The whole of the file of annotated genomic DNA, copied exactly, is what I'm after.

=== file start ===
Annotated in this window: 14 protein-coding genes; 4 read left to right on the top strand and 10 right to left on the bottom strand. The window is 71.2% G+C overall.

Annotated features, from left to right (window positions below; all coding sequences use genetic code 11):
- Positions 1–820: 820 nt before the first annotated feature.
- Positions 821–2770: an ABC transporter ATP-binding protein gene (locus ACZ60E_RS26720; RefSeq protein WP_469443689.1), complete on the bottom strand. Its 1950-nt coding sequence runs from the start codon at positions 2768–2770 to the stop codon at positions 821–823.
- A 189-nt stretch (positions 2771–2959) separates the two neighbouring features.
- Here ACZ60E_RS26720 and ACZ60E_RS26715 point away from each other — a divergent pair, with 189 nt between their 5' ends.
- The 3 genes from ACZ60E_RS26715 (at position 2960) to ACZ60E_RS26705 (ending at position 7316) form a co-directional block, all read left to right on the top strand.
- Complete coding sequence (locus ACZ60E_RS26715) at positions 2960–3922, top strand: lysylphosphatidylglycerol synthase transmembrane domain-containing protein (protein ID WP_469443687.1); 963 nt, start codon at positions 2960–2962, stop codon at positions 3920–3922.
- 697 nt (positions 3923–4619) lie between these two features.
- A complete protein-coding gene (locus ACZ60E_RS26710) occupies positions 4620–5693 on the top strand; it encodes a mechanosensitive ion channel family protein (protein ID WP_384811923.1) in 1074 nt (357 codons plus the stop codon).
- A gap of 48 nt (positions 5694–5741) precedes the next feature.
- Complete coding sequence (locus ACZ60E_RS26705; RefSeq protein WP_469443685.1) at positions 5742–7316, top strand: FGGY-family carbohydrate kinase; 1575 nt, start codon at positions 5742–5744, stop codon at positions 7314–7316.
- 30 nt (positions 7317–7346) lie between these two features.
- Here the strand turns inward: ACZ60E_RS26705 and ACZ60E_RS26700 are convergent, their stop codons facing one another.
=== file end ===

Annotated in this window: 14 protein-coding genes; 4 read left to right on the top strand and 10 right to left on the bottom strand. The window is 71.2% G+C overall.

Annotated features, from left to right (window positions below; all coding sequences use genetic code 11):
- Positions 1–820: 820 nt before the first annotated feature.
- Positions 821–2770: an ABC transporter ATP-binding protein gene (locus ACZ60E_RS26720; RefSeq protein WP_469443689.1), complete on the bottom strand. Its 1950-nt coding sequence runs from the start codon at positions 2768–2770 to the stop codon at positions 821–823.
- A 189-nt stretch (positions 2771–2959) separates the two neighbouring features.
- Here ACZ60E_RS26720 and ACZ60E_RS26715 point away from each other — a divergent pair, with 189 nt between their 5' ends.
- The 3 genes from ACZ60E_RS26715 (at position 2960) to ACZ60E_RS26705 (ending at position 7316) form a co-directional block, all read left to right on the top strand.
- Complete coding sequence (locus ACZ60E_RS26715) at positions 2960–3922, top strand: lysylphosphatidylglycerol synthase transmembrane domain-containing protein (protein ID WP_469443687.1); 963 nt, start codon at positions 2960–2962, stop codon at positions 3920–3922.
- 697 nt (positions 3923–4619) lie between these two features.
- A complete protein-coding gene (locus ACZ60E_RS26710) occupies positions 4620–5693 on the top strand; it encodes a mechanosensitive ion channel family protein (protein ID WP_384811923.1) in 1074 nt (357 codons plus the stop codon).
- A gap of 48 nt (positions 5694–5741) precedes the next feature.
- Complete coding sequence (locus ACZ60E_RS26705; RefSeq protein WP_469443685.1) at positions 5742–7316, top strand: FGGY-family carbohydrate kinase; 1575 nt, start codon at positions 5742–5744, stop codon at positions 7314–7316.
- 30 nt (positions 7317–7346) lie between these two features.
- Here the strand turns inward: ACZ60E_RS26705 and ACZ60E_RS26700 are convergent, their stop codons facing one another.